Do We Assume God’s Role in Evangelism?

By | December 2, 2014

A while ago I was reading a book (The Divine Conspiracy I believe) which talked about God being in charge and in control of your life. It caused me to think, “How often do we take charge of something which is God’s responsibility?” This starts in our own lives. How often do we try and fix ourselves and try to conform ourselves to Christ? In reality, Christ directs us to follow him and he will transform us. This is difficult to explain because it is a subtle even if important difference. Our responsibility is to love him, follow him, and love those around us. Everything else is his responsibility.

I learned long ago that the first thing to understand in evangelizing is that it is God who works in people’s lives. We don’t save anyone; only Christ does that. He may use us or he may not. Many Christians have a desire to share their faith with others or at least feel an obligation to do so. Desiring this is good, however I think it can subtly shift in a problematic way. The evangelist (person desiring to share Christ) can take the burden of those unreconciled to Christ onto themselves in a way which was never intended. If you stop to consider for a moment, Christ must care more about these people than you do. This being the case, he must also be more interested in their reconciliation than you are and therefore is most likely to be working toward this end. Subsequently I believe we will be most effective when we simply follow Christ. He will use us to best bring about the desired results.

In contrast, if we take this burden upon ourselves, we will feel the weight of these people on our shoulders. I don’t believe we are to take up this sort of stress—the burden of having people’s fate resting on our shoulders. Note this is different than caring about or having a passion to witness to people. This is not an excuse to sit idly by instead of loving others and following the directions Jesus is giving us. In a sense I feel that he is relying on us. Yet we can’t take the weight of responsibility over other people’s relationship to God. We can only take responsibility for how we are following Christ ourselves.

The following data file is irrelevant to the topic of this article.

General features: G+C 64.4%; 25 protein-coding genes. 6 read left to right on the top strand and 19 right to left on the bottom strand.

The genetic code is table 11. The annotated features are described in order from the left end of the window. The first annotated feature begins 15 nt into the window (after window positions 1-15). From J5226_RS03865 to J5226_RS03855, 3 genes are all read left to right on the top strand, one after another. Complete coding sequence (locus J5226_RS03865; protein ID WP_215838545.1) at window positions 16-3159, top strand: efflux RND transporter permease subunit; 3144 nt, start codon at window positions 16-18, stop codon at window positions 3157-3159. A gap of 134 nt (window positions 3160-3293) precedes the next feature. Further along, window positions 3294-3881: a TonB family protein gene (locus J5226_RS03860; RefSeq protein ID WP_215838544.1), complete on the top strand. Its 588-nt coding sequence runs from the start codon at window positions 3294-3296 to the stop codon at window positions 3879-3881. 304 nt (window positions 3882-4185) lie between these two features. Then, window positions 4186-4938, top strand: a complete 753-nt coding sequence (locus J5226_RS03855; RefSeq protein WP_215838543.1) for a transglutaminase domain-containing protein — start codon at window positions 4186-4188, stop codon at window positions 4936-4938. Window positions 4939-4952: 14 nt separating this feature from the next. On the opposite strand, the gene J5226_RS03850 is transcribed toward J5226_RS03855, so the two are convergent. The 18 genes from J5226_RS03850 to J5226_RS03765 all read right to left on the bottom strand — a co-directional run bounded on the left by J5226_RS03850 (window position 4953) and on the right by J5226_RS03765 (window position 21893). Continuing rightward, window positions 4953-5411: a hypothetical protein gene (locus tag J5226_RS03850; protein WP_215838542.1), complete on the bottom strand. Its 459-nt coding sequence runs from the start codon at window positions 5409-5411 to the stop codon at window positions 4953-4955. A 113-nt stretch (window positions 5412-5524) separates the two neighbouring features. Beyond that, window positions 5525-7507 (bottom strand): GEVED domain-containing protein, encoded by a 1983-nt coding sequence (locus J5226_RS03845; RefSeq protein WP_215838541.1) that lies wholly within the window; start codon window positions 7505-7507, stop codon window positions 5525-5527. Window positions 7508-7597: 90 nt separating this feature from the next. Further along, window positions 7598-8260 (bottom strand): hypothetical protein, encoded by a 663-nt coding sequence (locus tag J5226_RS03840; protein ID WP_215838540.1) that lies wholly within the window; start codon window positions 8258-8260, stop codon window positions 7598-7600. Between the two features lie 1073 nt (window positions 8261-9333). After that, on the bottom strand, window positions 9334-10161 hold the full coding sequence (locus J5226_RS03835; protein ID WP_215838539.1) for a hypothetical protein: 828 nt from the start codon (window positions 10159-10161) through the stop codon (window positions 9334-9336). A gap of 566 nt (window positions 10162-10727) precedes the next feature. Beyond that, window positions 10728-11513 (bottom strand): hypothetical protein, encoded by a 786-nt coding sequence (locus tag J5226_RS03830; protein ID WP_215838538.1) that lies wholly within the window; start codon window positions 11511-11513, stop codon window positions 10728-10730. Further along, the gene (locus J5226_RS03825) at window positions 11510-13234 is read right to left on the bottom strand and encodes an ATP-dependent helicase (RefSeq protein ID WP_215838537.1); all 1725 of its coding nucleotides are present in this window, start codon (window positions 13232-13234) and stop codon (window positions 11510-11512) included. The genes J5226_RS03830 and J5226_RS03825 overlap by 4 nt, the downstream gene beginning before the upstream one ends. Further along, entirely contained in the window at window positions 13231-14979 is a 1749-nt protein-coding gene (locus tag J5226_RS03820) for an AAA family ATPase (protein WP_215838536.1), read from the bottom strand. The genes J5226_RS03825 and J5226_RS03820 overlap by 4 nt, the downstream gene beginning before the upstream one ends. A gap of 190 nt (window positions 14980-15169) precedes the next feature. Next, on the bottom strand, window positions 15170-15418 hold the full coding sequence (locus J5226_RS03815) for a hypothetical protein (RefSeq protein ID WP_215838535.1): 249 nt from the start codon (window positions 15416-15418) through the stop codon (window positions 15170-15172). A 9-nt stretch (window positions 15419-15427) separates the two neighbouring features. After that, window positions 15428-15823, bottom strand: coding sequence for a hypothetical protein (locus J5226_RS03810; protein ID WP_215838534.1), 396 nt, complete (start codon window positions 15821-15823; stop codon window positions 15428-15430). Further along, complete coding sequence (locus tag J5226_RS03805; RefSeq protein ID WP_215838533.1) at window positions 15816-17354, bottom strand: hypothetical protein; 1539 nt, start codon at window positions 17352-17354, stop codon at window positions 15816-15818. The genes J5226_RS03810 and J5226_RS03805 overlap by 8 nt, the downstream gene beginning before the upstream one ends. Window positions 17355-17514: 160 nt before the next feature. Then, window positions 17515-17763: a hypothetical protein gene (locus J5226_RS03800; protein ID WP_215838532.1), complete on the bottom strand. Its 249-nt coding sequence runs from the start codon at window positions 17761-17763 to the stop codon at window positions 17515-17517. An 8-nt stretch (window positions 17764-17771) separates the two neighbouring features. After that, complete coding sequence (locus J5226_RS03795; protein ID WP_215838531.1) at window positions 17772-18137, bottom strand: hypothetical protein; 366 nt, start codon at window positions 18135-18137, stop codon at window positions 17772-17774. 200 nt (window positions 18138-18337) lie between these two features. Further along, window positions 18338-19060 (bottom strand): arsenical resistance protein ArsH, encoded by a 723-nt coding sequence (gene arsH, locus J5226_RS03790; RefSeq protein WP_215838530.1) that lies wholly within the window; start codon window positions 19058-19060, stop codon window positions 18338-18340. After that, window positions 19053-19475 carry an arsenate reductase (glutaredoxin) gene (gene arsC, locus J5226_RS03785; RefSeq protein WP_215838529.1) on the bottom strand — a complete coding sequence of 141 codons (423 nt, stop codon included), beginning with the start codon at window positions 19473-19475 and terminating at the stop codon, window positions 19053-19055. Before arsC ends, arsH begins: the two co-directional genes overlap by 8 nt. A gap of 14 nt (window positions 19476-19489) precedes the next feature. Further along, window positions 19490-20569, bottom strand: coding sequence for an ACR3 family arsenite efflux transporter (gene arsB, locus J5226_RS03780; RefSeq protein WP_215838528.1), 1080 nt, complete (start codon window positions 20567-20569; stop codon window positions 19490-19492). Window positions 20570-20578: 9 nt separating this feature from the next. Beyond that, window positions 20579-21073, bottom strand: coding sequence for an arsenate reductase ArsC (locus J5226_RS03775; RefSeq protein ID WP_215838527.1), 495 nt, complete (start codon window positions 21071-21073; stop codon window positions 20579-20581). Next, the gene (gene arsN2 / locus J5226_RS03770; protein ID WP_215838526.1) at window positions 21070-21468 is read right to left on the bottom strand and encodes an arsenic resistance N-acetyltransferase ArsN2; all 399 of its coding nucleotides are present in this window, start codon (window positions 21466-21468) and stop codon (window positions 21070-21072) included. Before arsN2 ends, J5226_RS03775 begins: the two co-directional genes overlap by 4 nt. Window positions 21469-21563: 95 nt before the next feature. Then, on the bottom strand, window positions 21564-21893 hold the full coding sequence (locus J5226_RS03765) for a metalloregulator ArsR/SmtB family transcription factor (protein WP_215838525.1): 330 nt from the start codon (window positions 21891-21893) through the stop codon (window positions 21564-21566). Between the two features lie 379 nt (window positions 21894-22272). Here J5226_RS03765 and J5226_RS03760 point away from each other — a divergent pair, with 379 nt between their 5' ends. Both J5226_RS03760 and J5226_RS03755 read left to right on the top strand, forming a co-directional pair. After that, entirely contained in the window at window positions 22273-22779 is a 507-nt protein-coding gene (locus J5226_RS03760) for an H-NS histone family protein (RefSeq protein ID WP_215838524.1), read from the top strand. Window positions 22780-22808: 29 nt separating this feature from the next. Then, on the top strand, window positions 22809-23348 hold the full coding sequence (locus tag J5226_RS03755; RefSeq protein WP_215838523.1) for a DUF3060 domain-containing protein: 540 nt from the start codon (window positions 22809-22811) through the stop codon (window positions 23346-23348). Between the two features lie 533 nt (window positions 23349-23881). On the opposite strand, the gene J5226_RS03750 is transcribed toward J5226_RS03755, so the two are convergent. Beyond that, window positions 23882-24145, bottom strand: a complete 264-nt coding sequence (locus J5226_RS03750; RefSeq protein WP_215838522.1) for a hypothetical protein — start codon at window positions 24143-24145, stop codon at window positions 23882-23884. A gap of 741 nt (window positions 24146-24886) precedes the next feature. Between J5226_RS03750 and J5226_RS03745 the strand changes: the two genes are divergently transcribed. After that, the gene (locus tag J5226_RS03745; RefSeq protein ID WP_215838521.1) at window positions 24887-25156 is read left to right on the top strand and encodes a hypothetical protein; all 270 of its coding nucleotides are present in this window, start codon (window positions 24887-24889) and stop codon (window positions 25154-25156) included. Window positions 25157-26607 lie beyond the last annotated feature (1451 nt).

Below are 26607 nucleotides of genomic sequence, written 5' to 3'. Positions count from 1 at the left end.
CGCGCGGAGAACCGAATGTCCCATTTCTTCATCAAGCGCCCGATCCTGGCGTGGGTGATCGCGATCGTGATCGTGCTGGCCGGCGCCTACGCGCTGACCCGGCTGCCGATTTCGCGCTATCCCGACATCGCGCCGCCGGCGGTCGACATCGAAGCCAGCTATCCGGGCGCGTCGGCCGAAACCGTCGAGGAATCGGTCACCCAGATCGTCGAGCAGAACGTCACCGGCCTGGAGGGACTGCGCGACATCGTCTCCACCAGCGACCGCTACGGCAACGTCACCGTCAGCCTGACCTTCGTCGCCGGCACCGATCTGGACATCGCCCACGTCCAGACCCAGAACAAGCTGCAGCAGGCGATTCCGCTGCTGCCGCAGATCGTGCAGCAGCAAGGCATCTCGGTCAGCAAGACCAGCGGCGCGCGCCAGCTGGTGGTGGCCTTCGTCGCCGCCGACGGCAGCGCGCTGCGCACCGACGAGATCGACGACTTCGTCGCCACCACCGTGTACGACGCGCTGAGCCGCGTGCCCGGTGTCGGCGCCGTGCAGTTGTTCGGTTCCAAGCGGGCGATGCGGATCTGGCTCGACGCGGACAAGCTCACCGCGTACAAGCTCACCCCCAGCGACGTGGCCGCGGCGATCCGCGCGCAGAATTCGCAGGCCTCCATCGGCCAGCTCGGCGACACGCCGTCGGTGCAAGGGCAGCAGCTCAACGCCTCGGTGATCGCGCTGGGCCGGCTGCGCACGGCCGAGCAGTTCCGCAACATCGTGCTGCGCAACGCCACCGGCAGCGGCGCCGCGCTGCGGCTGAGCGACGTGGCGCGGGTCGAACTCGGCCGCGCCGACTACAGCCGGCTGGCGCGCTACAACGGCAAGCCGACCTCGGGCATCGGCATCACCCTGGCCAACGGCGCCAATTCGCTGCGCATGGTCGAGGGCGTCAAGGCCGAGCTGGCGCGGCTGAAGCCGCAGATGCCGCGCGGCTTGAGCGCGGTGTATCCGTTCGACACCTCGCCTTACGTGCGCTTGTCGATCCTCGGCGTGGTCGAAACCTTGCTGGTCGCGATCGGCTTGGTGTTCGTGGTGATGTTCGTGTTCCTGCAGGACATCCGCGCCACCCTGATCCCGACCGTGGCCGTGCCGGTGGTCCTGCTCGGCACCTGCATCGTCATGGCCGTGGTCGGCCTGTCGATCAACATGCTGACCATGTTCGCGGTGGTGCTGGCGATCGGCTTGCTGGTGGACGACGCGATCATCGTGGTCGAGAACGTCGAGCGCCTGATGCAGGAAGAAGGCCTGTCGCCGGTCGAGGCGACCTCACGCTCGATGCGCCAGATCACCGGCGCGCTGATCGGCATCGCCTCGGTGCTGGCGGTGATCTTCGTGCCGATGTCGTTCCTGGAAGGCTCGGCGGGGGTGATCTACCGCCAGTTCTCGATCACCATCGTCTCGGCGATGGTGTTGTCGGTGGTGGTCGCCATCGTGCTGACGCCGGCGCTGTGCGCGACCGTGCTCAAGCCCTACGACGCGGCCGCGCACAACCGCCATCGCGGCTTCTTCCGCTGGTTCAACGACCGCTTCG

If we take too much upon ourselves, we’ll think that people’s fate lies on our shoulders. “If I don’t convince them of their need for Christ, they’ll go to hell” the evangelist may be tempted to think. While this may be good motivation for talking with them about God, the problem is we will be focused on trying to convert this person in our own power, pressuring them rather than listening to them, loving, and actually caring for them. Generally speaking, people can sense a sales pitch. If they feel we’re simply trying to pressure them to convert, they aren’t likely to be persuaded. So feeling like other people’s salvation is our responsibility is ineffective as well. So follow Christ’s leading, love people, go where he sends you and talk to those he leads you to talk to. But understand that their relationship with Christ is based on the work of God in their lives, not on you.

Jesus instructs us to make disciples (students/apprentices) as we go, rather than to go and make converts as is sometimes understood. Understand that I say all of this because I actually care about people and witnessing, not in order to try and minimize evangelism. Now I certainly want to minimize bad evangelism, but that is because I believe it is hurting rather than helping. I desire to see bad evangelism replaced with good evangelism, which I believe is a church truly loving in the spirit of Christ. People resent the condensation communicated by stating their beliefs are wrong, that they’re essentially bad people, and by pressuring them to convert. However few if any people will resent being truly loved. Interestingly, Jesus seems all about genuinely loving people (which is not the same as being accepting their sins). So why don’t we work on loving people along with him?

We can’t save the world, and it’s not our responsibility to do so anyway. What is our responsibility is to follow Christ and to love those around us along with him as he leads us.

photo credit: hoveringdog via photopin cc

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